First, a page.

How to Tell if Wood Is Stained or Painted: A Handy Guide

If you’ve ever come across a piece of wood furniture or an interior feature and wondered whether it was stained or painted, you’re not the only one. The subtle differences between these two finishes can sometimes be challenging to identify. But no worries, we’re here to guide you through the process of unraveling this intriguing mystery.

how to tell if wood is stained or painted
Image by Michael Schwarzenberger from Pixabay

Let’s disclose the secrets behind these two popular wood treatments.

Understanding the Difference between Stained and Painted Wood

Wood finishing is a crucial aspect of woodworking, and two common methods of finishing wood are staining and painting. Both techniques enhance the appearance and protect the wood, but they differ significantly in their application and final results.

Stained Wood

Stained wood refers to the process of applying a semi-transparent or transparent colorant to the surface of the wood. The primary purpose of staining is to enhance the natural beauty of the wood by accentuating its grain and texture while preserving its inherent characteristics. Stains are available in various colors, allowing woodworkers to choose the shade that best complements the wood’s appearance.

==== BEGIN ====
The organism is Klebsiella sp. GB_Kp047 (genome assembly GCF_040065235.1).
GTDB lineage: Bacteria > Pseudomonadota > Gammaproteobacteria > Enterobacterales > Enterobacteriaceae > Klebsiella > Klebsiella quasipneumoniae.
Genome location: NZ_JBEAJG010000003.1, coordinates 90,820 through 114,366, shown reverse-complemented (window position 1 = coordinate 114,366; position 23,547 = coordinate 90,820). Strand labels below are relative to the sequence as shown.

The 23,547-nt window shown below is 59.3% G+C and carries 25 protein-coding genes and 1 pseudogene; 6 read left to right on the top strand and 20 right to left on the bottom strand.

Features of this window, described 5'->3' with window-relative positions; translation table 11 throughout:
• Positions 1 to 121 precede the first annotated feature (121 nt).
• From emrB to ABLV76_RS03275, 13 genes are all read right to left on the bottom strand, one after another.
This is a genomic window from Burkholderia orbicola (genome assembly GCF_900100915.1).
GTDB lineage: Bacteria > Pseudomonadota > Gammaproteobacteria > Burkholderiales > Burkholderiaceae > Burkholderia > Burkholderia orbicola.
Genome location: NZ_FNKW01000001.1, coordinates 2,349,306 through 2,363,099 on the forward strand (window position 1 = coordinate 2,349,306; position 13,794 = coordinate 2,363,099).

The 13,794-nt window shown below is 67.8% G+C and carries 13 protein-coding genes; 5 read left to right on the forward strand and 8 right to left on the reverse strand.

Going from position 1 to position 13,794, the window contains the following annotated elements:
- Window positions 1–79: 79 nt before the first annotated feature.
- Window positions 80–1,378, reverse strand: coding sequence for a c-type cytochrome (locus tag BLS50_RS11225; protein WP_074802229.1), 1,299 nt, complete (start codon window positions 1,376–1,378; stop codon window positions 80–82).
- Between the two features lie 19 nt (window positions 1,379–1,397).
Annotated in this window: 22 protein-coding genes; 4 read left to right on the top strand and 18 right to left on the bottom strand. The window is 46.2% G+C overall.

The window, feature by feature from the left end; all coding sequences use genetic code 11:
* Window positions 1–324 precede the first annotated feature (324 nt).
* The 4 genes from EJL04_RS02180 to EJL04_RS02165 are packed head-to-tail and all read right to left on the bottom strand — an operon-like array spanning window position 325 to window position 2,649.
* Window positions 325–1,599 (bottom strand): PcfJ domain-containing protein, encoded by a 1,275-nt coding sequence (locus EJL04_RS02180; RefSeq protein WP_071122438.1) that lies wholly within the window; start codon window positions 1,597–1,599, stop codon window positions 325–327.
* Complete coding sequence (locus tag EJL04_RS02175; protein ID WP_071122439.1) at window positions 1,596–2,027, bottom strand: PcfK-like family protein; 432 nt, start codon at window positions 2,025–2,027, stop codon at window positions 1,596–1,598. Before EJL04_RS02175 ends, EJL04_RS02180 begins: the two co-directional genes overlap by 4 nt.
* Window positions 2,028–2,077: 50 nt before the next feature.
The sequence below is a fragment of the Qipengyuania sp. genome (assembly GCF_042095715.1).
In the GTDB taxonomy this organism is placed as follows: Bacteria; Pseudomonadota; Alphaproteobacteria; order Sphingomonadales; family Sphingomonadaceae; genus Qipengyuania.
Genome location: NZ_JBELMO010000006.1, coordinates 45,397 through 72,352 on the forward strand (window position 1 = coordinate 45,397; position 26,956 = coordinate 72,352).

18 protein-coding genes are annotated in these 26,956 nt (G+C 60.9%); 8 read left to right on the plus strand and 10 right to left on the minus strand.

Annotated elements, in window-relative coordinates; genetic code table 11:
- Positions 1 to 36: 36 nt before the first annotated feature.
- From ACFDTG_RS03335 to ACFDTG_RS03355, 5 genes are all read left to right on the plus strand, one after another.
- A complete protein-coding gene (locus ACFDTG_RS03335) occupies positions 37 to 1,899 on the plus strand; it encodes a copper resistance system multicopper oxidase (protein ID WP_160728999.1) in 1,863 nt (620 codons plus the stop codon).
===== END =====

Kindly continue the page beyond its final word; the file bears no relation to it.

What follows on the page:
Characteristics of Stained Wood

Natural grain visibility: Staining allows the natural grain patterns of the wood to remain visible, giving it a more organic and textured look.

Penetrates the wood fibers: Stains are designed to penetrate into the wood fibers, rather than just forming a surface layer, ensuring lasting color retention.

Variations in color depth and tone: The depth and tone of the stained wood can vary depending on factors such as the wood’s species, its porosity, and the number of coats applied.

Enhances wood’s natural beauty: By enriching the wood’s color and grain, staining enhances its inherent beauty, making it visually appealing.

May have a clear protective finish: In some cases, stained wood may also have a clear protective finish, such as varnish or polyurethane, which provides additional protection against moisture, UV rays, and general wear.

Painted Wood

Painted wood refers to wood surfaces that have been coated with pigmented paint, creating a solid, opaque color layer that conceals the natural grain of the wood. The purpose of painting wood varies from providing decorative finishes to offering enhanced protection against weathering and wear.

Characteristics of Painted Wood

Solid, opaque color covering the wood surface: Unlike staining, which allows the wood grain to show through, painting completely covers the wood with a solid, uniform color.

No visible wood grain: Painting obscures the natural grain patterns of the wood, providing a smooth, consistent appearance.

Can have various finishes (matte, satin, glossy): Painted wood can be finished with different sheens, including matte, satin, or glossy, allowing for diverse visual effects.